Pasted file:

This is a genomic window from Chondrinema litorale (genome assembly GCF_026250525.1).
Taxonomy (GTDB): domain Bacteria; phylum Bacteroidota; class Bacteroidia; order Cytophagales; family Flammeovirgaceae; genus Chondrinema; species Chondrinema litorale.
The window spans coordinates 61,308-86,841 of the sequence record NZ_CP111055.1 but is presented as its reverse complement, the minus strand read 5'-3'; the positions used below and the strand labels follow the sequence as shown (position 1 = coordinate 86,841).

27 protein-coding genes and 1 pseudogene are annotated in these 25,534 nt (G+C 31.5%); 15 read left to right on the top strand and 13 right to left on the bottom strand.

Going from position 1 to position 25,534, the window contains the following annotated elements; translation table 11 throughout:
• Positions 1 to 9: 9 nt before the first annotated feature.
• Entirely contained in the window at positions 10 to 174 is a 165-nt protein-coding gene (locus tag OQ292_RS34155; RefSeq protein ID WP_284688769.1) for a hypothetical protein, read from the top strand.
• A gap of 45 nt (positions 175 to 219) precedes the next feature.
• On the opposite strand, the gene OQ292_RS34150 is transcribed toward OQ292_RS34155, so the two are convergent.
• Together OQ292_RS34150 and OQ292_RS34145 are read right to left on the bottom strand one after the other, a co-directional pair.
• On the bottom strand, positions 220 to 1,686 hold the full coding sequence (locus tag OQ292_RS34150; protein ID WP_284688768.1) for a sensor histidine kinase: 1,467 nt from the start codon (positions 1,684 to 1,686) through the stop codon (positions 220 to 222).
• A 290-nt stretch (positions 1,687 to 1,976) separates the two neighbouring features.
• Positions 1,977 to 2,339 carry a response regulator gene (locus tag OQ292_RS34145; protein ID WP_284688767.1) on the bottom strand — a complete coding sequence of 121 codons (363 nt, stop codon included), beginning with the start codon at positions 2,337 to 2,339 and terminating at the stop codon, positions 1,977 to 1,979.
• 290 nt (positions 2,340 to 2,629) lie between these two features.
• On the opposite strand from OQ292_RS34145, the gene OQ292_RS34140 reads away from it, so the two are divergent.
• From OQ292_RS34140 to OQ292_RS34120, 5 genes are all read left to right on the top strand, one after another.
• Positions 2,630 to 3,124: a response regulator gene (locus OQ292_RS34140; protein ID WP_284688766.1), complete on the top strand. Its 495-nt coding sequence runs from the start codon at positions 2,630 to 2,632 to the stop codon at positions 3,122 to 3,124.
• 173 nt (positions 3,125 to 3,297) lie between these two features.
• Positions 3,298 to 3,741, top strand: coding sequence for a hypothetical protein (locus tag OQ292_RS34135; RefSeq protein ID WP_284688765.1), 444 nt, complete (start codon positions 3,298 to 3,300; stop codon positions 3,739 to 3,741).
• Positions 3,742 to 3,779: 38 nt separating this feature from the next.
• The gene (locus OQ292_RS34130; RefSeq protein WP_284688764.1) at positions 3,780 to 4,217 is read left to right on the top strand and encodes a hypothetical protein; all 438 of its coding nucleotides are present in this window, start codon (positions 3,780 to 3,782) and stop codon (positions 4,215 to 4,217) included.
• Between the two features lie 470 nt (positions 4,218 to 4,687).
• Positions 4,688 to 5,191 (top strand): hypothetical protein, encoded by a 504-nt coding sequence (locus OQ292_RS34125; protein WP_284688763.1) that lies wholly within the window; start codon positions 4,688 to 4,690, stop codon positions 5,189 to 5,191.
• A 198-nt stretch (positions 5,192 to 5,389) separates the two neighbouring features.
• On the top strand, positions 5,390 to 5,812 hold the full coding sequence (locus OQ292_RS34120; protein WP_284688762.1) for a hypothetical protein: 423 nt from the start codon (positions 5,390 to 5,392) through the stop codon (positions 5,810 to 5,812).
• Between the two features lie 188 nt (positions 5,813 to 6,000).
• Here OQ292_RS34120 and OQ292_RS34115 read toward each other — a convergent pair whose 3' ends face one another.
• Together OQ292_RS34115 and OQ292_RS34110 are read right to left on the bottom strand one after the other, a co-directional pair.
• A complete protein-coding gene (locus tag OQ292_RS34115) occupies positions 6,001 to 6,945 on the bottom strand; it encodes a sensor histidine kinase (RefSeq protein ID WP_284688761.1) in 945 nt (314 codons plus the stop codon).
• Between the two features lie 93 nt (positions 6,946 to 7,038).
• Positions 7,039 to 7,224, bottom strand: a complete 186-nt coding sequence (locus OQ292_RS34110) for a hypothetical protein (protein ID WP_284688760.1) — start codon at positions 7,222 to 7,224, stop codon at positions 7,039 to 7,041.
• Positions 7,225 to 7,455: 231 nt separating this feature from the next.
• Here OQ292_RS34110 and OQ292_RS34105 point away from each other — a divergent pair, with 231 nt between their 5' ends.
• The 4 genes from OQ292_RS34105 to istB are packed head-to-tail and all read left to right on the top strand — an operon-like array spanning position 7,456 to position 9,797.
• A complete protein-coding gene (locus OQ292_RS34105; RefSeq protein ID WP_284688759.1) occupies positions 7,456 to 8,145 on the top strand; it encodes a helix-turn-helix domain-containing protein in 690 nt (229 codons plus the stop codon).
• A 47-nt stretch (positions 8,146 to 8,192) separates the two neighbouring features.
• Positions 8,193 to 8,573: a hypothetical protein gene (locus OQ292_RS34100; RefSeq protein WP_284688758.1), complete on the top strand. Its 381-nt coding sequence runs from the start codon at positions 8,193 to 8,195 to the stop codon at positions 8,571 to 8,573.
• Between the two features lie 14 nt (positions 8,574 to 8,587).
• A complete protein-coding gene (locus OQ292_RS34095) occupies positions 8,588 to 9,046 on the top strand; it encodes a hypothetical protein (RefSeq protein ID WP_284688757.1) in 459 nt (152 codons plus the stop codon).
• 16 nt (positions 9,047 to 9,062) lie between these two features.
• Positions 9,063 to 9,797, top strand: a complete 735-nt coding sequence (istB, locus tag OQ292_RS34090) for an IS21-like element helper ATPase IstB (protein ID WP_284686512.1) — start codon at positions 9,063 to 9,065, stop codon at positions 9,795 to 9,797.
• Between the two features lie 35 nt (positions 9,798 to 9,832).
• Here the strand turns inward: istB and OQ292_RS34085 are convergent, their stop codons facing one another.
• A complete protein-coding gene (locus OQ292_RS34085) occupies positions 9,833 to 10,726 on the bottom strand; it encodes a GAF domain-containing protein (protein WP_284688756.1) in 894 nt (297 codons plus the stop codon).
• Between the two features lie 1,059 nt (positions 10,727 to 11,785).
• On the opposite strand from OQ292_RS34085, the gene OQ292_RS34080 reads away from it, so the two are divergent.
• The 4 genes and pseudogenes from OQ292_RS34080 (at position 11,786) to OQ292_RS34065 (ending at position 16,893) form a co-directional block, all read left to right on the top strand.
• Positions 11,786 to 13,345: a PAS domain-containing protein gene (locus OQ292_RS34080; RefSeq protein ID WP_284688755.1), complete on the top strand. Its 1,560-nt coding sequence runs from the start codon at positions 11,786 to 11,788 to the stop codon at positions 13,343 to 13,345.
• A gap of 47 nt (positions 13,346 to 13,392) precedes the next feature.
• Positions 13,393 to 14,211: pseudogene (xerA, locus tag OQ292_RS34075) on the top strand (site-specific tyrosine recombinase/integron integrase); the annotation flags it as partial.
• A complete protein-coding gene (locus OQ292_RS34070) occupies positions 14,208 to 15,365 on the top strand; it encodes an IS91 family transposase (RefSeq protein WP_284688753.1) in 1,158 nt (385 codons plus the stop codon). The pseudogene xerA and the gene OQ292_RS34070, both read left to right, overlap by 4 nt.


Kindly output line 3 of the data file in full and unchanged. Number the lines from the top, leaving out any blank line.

The window spans coordinates 61,308-86,841 of the sequence record NZ_CP111055.1 but is presented as its reverse complement, the minus strand read 5'-3'; the positions used below and the strand labels follow the sequence as shown (position 1 = coordinate 86,841).